If you haven’t figured it out, general blogging about your life can be a giant time-suck. Please look at the title of this blog. I am making no apologies for not being a famous blogger. I have other online projects that I keep focused on particular niches. I don’t necessarily “blog” on all of them. This is my own little playground and I don’t expect to get famous for it. I hope that visitors find these posts useful, but I really just needed a space where I can let loose a bit. I’ve spent several years building niche sites and other online properties without really doing anything indulgent like this. Welcome, but if you don’t like it, you’ll just have to deal with it. If you made it through the post about my obnoxious neighbor unscathed, you’ll do OK.
A lot of folks look at the A-list bloggers and figure that they want to do what they are doing. These people deserve kudos for at least having an inkling of what they want to do with their lives, but they have most likely drunk too deeply from the giant pitcher of Kool-Aid set out by A-listers. The problem is, the top dogs are there because they got in early and already had either writing experience or a following when they started. Granted, some of them are truly gifted writers, but some of their advice ignores the fact that you have to have a purpose for your blog. It can’t all be pointless drivel. The painful truth is that no one wants to hear about your boring day to day life, unless you’ve got a good hook that relates it to them. They don’t want to hear about mine either if I’m just going to spend time complaining about things. There has to be some benefit for readers. There needs to be some reason for them to want to bother reading what you have to share. They are trading their valuable time. If you just piss it away, they’ll never come back.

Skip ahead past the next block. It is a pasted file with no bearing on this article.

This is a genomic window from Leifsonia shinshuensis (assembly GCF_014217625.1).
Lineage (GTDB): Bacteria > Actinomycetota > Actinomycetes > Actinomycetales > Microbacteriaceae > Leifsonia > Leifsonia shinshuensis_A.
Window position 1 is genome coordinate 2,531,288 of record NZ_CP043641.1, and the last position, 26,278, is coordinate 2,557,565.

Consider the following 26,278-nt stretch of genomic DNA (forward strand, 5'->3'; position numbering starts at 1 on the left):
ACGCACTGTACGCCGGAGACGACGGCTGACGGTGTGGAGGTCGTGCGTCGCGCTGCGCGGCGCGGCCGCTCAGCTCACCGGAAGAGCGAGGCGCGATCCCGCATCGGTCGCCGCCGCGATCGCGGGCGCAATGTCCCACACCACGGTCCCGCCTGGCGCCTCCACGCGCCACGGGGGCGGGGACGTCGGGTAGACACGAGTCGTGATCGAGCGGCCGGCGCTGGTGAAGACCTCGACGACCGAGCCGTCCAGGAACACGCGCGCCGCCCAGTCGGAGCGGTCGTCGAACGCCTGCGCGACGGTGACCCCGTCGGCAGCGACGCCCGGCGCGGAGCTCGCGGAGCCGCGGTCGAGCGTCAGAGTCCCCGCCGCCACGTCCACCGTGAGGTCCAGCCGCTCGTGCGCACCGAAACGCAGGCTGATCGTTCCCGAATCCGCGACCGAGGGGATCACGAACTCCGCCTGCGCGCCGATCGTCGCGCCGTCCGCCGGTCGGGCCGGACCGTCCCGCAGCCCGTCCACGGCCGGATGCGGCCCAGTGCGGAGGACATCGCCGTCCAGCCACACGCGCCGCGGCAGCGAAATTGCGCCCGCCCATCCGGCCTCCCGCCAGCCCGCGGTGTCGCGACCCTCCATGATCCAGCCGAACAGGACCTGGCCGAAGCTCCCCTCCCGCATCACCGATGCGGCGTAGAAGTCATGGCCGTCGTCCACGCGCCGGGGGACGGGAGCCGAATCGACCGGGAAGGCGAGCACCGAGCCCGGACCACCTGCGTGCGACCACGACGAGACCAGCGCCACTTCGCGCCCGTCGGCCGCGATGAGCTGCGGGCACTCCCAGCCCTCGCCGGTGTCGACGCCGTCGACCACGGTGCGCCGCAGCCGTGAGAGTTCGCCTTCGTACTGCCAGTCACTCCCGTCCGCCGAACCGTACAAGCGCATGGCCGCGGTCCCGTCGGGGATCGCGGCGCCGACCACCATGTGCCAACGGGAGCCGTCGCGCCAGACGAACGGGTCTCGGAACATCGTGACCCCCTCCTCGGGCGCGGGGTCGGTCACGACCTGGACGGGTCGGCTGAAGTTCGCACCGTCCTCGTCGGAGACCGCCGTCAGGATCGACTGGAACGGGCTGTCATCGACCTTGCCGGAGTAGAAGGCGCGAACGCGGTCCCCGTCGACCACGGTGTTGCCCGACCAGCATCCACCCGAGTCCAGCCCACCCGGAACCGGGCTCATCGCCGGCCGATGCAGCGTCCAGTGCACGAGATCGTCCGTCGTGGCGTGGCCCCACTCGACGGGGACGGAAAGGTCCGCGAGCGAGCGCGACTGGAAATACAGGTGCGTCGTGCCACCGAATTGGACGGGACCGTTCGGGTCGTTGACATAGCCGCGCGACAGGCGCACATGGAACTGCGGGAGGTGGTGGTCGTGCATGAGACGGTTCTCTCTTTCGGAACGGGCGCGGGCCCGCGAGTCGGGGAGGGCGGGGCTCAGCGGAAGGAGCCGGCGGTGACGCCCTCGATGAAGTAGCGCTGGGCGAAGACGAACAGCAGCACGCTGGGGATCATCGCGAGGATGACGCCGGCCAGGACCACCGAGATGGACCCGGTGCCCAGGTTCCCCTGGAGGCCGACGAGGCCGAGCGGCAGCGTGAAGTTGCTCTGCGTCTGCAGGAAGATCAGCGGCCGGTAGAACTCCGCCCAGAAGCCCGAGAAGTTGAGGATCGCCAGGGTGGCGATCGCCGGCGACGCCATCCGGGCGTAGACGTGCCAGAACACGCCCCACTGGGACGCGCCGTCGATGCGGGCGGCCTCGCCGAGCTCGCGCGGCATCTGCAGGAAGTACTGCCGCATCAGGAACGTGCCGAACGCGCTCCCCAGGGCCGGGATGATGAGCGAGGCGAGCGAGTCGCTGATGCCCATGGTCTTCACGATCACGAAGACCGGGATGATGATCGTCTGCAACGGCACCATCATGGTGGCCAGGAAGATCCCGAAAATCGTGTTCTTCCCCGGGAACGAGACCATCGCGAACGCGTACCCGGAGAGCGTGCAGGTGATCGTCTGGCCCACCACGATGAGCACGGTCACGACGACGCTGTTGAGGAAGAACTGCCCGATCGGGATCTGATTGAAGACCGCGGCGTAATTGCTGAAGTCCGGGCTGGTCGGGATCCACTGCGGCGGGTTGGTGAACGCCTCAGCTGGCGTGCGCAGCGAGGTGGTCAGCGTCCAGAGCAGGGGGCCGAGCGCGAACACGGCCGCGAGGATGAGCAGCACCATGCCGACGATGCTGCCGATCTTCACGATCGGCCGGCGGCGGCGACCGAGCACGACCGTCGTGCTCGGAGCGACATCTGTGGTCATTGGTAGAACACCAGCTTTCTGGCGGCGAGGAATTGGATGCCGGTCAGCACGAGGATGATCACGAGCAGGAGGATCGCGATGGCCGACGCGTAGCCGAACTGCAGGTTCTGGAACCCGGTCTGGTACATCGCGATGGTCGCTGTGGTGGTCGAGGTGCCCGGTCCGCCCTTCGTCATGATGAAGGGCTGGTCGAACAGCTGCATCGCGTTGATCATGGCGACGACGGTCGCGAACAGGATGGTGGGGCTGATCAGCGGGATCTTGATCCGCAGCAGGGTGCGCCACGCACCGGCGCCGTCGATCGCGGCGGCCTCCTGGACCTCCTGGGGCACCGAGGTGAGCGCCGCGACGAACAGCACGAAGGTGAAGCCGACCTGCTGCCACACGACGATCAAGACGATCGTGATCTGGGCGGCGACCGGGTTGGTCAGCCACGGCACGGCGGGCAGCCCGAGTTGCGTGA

My friend Robert knows that I have been making some money by building websites. He told me that he wants to find a blogging job. Good luck with that. If a company wants to start a blog, I’m sure they can find someone on the inside of the company to do it as part of their current daily workload. I don’t really think that “blogging jobs” exist in the form that Robert wants. He wants someone to pay him to stay home and blog for them. Bad news, writers are a dime a dozen. Now Robert could certainly go ahead and start his own blog, but when he does, it should be after he learns about keyword research and performs some due diligence on his topic of choice. I’m sure I’ll write more about that at some point, but keyword research is more than a one paragraph topic. The short version, and my point is, I think most companies could get a mid level management person to write one or two serviceable company blog posts per week without having to pay them anything extra.
How about you? I’m guessing that if you happened to find this post, you were probably looking for something about blogging. Are you a paid blogger? Do you work in a place that offers a paid blogging position? I’d love to hear about it! Please comment below and share your experience!